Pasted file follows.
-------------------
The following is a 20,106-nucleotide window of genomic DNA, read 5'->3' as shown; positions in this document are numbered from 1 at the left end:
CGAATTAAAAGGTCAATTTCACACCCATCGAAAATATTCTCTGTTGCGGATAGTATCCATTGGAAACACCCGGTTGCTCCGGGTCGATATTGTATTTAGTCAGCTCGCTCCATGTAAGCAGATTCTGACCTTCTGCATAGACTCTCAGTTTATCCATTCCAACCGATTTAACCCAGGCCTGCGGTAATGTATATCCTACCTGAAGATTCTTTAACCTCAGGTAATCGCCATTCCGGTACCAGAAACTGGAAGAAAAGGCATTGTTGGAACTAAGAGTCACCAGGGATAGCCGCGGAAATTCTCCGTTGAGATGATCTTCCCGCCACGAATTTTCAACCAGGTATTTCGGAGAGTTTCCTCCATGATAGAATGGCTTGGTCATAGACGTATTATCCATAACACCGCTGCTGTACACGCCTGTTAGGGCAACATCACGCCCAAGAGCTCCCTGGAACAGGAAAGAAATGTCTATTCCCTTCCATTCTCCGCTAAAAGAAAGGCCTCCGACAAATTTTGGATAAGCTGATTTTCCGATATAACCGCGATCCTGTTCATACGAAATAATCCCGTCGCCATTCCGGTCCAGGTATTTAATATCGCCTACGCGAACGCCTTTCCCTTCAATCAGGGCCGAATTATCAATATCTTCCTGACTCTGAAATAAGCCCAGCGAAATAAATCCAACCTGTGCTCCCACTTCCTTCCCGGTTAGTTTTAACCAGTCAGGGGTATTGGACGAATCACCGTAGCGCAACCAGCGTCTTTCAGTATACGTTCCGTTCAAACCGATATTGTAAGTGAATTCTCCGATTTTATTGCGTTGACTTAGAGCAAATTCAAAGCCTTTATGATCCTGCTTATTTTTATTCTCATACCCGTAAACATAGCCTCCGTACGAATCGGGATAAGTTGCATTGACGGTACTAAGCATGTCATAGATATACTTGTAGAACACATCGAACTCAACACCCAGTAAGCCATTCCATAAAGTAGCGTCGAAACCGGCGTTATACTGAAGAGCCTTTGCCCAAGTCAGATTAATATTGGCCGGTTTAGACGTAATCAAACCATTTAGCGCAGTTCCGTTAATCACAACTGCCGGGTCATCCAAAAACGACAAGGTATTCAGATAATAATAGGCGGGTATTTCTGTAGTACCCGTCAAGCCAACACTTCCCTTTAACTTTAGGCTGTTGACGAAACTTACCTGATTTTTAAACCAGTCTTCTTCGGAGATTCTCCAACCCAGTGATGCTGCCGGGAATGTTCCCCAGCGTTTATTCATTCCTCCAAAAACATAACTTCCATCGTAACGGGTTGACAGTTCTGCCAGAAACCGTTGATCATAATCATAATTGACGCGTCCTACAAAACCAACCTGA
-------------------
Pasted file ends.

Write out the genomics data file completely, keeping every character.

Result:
The following is a 20,106-nucleotide window of genomic DNA, read 5'->3' as shown; positions in this document are numbered from 1 at the left end:
CGAATTAAAAGGTCAATTTCACACCCATCGAAAATATTCTCTGTTGCGGATAGTATCCATTGGAAACACCCGGTTGCTCCGGGTCGATATTGTATTTAGTCAGCTCGCTCCATGTAAGCAGATTCTGACCTTCTGCATAGACTCTCAGTTTATCCATTCCAACCGATTTAACCCAGGCCTGCGGTAATGTATATCCTACCTGAAGATTCTTTAACCTCAGGTAATCGCCATTCCGGTACCAGAAACTGGAAGAAAAGGCATTGTTGGAACTAAGAGTCACCAGGGATAGCCGCGGAAATTCTCCGTTGAGATGATCTTCCCGCCACGAATTTTCAACCAGGTATTTCGGAGAGTTTCCTCCATGATAGAATGGCTTGGTCATAGACGTATTATCCATAACACCGCTGCTGTACACGCCTGTTAGGGCAACATCACGCCCAAGAGCTCCCTGGAACAGGAAAGAAATGTCTATTCCCTTCCATTCTCCGCTAAAAGAAAGGCCTCCGACAAATTTTGGATAAGCTGATTTTCCGATATAACCGCGATCCTGTTCATACGAAATAATCCCGTCGCCATTCCGGTCCAGGTATTTAATATCGCCTACGCGAACGCCTTTCCCTTCAATCAGGGCCGAATTATCAATATCTTCCTGACTCTGAAATAAGCCCAGCGAAATAAATCCAACCTGTGCTCCCACTTCCTTCCCGGTTAGTTTTAACCAGTCAGGGGTATTGGACGAATCACCGTAGCGCAACCAGCGTCTTTCAGTATACGTTCCGTTCAAACCGATATTGTAAGTGAATTCTCCGATTTTATTGCGTTGACTTAGAGCAAATTCAAAGCCTTTATGATCCTGCTTATTTTTATTCTCATACCCGTAAACATAGCCTCCGTACGAATCGGGATAAGTTGCATTGACGGTACTAAGCATGTCATAGATATACTTGTAGAACACATCGAACTCAACACCCAGTAAGCCATTCCATAAAGTAGCGTCGAAACCGGCGTTATACTGAAGAGCCTTTGCCCAAGTCAGATTAATATTGGCCGGTTTAGACGTAATCAAACCATTTAGCGCAGTTCCGTTAATCACAACTGCCGGGTCATCCAAAAACGACAAGGTATTCAGATAATAATAGGCGGGTATTTCTGTAGTACCCGTCAAGCCAACACTTCCCTTTAACTTTAGGCTGTTGACGAAACTTACCTGATTTTTAAACCAGTCTTCTTCGGAGATTCTCCAACCCAGTGATGCTGCCGGGAATGTTCCCCAGCGTTTATTCATTCCTCCAAAAACATAACTTCCATCGTAACGGGTTGACAGTTCTGCCAGAAACCGTTGATCATAATCATAATTGACGCGTCCTACAAAACCAACCTGA